The total labour force is just 282 short of the labour force in Tyrone, the largest in the province. A breakdown of the total figure shows that the total workforce, excluding owners and their wives, is 4,405 in Co Down.

The census also reveals there are 7,862 owners, partners and directors on Co Down farms and a breakdown of this figure shows that farming locally is still very much male dominated.

Co Down farmers have traditionally required more seasonal or casual workers than elsewhere, with 1,257 being taken on in 1979. Other figures contained in the report include 1,119 full-time family workers, 843 part-time family workers, 811 full-time hired workers and 375 part-time hired workers in Co Down.

NEWCASTLE — The death has taken place in Cranborne, Victoria, Australia, of Father George Todd, formerly of Newcastle.

Father Todd was ordained in All Hallows College, Dublin, in 1945 and celebrated his first Mass in St Mary’s Church, Newcastle, on June 25 of that year.

While he was awaiting his call to Australia he was appointed assistant curate in Castlewellan where the late Dean C McKenna was the PP.

In 1946 Fr Todd went to Australia and 32 years later he returned home on his first visit. He is survived by a sister and brother, who also reside in Australia.

KILLINCHY — Former Killinchy man Norman McMordie has won the Young Farmers’ Clubs farm management competition.

Norman, who received a travel bursary from the Northern Bank as his prize, is no stranger to success in farming circles. Last year he won two top awards and finished third in another major competition.

Now 24, Norman will be able to put his skills to good use on his father’s farm at Ballygowan. His father is a well known breeder of pedigree polled Hereford and Simmental bulls and Norman helps out on the farm at weekends and on holidays.

He moved to the Banbridge area due to work commitments as a sales development representative with Richardson’s Fertilisers. Before that he was a member of Killinchy YFC.

COMBER — A 25 year-old Comber girl, Libby Smyth, who is playing Fairy Lethargia in the current production of Mother Goose at the Arts Theatre in Befast, is really pulling in the pantomime fans.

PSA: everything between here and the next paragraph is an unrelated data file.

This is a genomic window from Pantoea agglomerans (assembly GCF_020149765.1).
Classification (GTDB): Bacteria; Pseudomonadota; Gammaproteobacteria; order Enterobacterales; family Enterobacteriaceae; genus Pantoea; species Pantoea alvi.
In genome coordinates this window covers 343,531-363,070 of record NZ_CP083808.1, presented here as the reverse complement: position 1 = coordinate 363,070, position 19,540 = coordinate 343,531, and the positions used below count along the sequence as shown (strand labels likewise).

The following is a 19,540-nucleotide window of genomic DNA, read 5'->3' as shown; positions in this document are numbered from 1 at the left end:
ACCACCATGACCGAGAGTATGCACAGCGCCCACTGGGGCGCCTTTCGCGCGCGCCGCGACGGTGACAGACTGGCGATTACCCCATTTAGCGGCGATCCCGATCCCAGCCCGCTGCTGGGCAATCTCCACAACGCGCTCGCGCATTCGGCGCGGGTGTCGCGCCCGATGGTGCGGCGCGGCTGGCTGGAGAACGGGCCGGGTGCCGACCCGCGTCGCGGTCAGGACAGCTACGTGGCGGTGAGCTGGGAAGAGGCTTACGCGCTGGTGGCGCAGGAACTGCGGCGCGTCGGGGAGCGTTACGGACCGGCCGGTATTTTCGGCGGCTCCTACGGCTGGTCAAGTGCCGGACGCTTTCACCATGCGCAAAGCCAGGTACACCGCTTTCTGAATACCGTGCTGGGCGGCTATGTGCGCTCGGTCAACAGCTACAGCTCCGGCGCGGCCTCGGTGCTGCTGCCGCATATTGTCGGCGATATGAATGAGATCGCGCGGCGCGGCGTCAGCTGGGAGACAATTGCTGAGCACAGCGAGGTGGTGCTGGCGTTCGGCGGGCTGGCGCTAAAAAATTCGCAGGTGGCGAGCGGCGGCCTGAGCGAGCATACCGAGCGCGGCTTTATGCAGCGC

During rehearsals someone suggested Libby should try impersonating the Prime Minister, Margaret Thatcher. She did and it has now become one for the most popular features of the show. Libby’s updated and light-hearted Thatcherisms have the audience rolling in their seats.

KILLYLEAGH — Killyleagh was the venue last night for a big training night for Scout leaders. The event in the Shore Street youth hall is one of a number organised for Scout leaders in Co Down this month.

The training programme is being co-ordinated by Scout headquarters, with the new county commissioner, Mr Clive Scoular, doing much of the groundwork.

Last night was the turn of the Beaver leaders, with the district commissioner, Mr Harry Galbraith, from Downpatrick, and the assistant county commissioner (Beavers), Teresa Savage, introducing the activities.

SAINTFIELD — Mr David Napier, of Belfast Road, Saintfield, has won £200 in a competition organised by Dromona Butter. David, a schoolteacher at Bangor Grammar School, answered six questions relating to butter and supplied a slogan. He was presented with a £200 cheque for his efforts.

DRUMANESS — A flock of sheep were attacked by dogs at Crawfordstown Road, Drumaness, last Thursday in the latest sheep worrying outbreak to hit the area. Six sheep were worried, but fortunately only one was seriously injured.

KILKEEL — A Kilkeel man who has been honorary secretary of the town’s branch of the Royal National Lifeboat Institution for 21 years is to be rewarded with a gold badge for devoted service.

Mr Cecil Baxter is to receive the badge, there highest the RNLI can offer, at the annual presentation of RNLI awards in the Royal Festival Hall, London, in May.